In testing archival frozen tissues from a natural history collection of moles, trapped in the People’s Republic of China and the USA, we now report the detection of a novel hantavirus, named Dahonggou Creek virus (DHCV), in the long-tailed mole (Scaptonyx fusicaudus).
Tissues, stored frozen at −80 °C at the Museum of Southwestern Biology in Albuquerque, New Mexico, had been collected from five Chinese shrew moles (Uropsilus soricipes) and two long-tailed moles, captured in Shimian Xian, Sichuan Province, in the People’s Republic of China in 2005 and 1989, respectively, and from two broad-footed moles (Scapanus latimanus), two coast moles (Scapanus orarius), and two Townsend’s moles (Scapanus townsendii), in California (Sonoma) and Washington (Walla Walla and Gray’s Harbor) in 1984, according to well-established protocols, approved by the Institutional Animal Care and Use Committee of the University of New Mexico. Tissues were analyzed for hantavirus RNA by RT-PCR, using newly designed and previously employed oligonucleotide primers [12–16]. Briefly, total RNA was extracted from tissues using the PureLink Micro-to-Midi total RNA purification kit (Invitrogen, San Diego, CA), and cDNA was synthesized using the SuperScript III First-Strand Synthesis Systems (Invitrogen) with a highly conserved primer and/or random hexamers by two-step RT-PCR cycles. First- and second-round PCR were performed in 20-μL reaction mixtures, containing 250 μM dNTP, 2.5 mM MgCl2, 1 U of Takara LA Taq polymerase (Takara, Shiga, Japan), and 0.25 μM of each primer. Initial denaturation at 94 °C for 2 min was followed by two cycles each of denaturation at 94 °C for 30 s, two-degree step-down annealing from 46 to 38 °C for 40 s, and elongation at 72 °C for 1 min, then 30 cycles of denaturation at 94 °C for 30 s, annealing at 42 °C for 40 s, and elongation at 72 °C for 1 min, in a GeneAmp PCR 9700 thermal cycler (PerkinElmer, Waltham, MA). PCR products were separated, using MobiSpin S-400 spin columns (MoBiTec, Goettingen, Germany), and amplicons were sequenced directly using an ABI Prism 3130 Genetic Analyzer (Applied Biosystems, Foster City, CA).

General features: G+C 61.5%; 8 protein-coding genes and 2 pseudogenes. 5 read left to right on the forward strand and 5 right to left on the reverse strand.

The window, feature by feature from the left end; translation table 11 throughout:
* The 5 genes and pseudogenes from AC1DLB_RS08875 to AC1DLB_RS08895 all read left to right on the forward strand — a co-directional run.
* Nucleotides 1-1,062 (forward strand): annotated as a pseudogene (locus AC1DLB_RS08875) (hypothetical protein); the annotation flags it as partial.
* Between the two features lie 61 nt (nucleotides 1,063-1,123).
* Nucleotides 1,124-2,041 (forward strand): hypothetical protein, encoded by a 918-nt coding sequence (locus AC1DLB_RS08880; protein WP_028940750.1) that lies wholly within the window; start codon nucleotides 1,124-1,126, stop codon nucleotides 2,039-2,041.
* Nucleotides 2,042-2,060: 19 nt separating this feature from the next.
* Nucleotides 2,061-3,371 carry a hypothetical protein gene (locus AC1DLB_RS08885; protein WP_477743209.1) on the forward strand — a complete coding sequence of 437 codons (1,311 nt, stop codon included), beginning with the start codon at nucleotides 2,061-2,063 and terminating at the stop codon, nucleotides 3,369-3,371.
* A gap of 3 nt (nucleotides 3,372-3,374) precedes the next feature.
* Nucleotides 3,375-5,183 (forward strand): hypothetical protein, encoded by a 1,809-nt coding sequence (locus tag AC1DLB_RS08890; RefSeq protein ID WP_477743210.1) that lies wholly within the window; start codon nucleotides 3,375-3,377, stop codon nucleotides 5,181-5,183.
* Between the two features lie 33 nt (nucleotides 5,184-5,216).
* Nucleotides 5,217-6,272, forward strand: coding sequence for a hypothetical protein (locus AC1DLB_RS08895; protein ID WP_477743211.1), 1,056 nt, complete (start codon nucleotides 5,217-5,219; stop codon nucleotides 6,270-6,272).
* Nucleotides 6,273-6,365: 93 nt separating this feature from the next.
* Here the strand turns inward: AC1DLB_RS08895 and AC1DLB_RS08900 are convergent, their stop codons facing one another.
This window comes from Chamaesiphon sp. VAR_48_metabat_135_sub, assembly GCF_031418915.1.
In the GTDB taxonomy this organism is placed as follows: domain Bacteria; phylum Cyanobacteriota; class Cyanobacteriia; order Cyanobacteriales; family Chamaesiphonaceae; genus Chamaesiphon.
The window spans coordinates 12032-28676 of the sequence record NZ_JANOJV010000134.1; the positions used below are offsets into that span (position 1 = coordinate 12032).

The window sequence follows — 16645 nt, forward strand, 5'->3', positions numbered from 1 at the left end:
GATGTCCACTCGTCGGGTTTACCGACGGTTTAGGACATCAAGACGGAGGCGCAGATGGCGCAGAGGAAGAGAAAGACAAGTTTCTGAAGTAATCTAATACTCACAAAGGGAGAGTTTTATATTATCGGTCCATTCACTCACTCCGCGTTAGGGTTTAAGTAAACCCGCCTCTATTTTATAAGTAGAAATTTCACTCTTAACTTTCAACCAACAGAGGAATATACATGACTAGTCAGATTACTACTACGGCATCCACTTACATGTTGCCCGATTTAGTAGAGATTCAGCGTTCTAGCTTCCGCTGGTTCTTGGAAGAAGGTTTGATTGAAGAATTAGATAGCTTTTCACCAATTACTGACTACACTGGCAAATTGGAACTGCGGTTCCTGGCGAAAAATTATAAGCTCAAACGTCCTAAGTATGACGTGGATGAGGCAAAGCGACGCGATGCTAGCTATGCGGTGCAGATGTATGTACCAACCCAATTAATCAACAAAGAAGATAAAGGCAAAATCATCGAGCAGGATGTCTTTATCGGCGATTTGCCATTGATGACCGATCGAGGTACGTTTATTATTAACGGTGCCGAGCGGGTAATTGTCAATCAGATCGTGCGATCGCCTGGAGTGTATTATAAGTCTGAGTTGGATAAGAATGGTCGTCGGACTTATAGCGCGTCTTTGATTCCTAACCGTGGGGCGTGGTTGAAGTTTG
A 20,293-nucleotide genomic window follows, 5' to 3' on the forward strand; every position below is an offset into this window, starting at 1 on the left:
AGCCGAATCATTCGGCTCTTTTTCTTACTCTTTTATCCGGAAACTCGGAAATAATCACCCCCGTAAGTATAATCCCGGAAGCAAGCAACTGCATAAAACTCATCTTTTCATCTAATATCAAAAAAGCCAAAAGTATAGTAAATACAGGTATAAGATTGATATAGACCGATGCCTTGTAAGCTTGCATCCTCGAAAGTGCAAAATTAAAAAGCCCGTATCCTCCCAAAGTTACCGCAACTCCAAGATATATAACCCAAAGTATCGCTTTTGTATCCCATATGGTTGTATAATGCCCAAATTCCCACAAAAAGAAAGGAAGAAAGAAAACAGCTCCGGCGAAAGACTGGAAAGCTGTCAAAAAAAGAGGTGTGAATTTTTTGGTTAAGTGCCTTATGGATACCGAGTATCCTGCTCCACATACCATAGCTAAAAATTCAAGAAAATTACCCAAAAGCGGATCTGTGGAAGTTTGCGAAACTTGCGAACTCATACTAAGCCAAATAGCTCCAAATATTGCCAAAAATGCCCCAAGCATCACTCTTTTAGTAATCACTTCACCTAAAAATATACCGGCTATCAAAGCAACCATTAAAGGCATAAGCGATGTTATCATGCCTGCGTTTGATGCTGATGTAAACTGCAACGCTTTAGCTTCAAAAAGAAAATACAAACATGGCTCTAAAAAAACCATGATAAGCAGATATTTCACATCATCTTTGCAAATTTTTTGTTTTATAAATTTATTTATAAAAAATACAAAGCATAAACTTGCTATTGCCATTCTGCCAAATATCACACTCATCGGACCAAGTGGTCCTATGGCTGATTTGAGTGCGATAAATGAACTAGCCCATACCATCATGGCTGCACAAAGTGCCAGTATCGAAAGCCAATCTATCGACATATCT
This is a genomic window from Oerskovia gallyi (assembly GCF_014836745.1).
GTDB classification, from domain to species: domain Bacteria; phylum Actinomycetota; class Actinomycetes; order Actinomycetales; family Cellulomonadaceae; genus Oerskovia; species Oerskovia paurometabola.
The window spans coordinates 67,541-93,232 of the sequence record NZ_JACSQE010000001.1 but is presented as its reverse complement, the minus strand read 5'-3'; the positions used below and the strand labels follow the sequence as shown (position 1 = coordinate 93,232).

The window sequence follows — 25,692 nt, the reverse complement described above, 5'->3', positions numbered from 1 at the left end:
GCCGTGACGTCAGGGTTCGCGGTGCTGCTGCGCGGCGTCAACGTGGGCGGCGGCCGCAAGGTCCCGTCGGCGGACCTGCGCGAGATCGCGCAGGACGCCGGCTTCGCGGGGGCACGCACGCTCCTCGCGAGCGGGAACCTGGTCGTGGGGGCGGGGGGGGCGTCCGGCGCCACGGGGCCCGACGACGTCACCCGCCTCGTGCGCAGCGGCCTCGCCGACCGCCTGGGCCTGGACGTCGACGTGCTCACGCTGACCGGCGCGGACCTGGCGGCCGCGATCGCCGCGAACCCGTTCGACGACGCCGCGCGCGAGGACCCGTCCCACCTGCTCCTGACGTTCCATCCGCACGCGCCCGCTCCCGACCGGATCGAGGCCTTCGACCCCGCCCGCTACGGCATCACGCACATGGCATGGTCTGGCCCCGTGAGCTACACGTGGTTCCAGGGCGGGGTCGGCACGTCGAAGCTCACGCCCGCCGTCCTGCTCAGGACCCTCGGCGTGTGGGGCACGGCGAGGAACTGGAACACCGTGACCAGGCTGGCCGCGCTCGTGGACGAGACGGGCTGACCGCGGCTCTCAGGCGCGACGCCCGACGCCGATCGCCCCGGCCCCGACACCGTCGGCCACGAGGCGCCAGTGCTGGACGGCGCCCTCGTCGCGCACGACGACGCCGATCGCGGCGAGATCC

Phylogenetic trees were generated using maximum likelihood and Bayesian methods, implemented in the RAxML Blackbox webserver  and MrBayes 3.1 , under the best-fit GTR+I+Γ model of evolution selected by hierarchical likelihood-ratio test in MrModeltest v2.3  and jModelTest version 0.1 . Two replicate Bayesian Metropolis-Hastings Markov chain Monte Carlo runs, each consisting of six chains of 10 million generations sampled every 100 generations with a burn-in of 25,000 (25 %), resulted in 150,000 trees overall. Topologies were evaluated by bootstrap analysis of 1000 iterations (implemented in RAxML Blackbox), and posterior node probabilities were based on 2 million generations and estimated sample sizes over 100 (implemented in MrBayes).
Results and discussion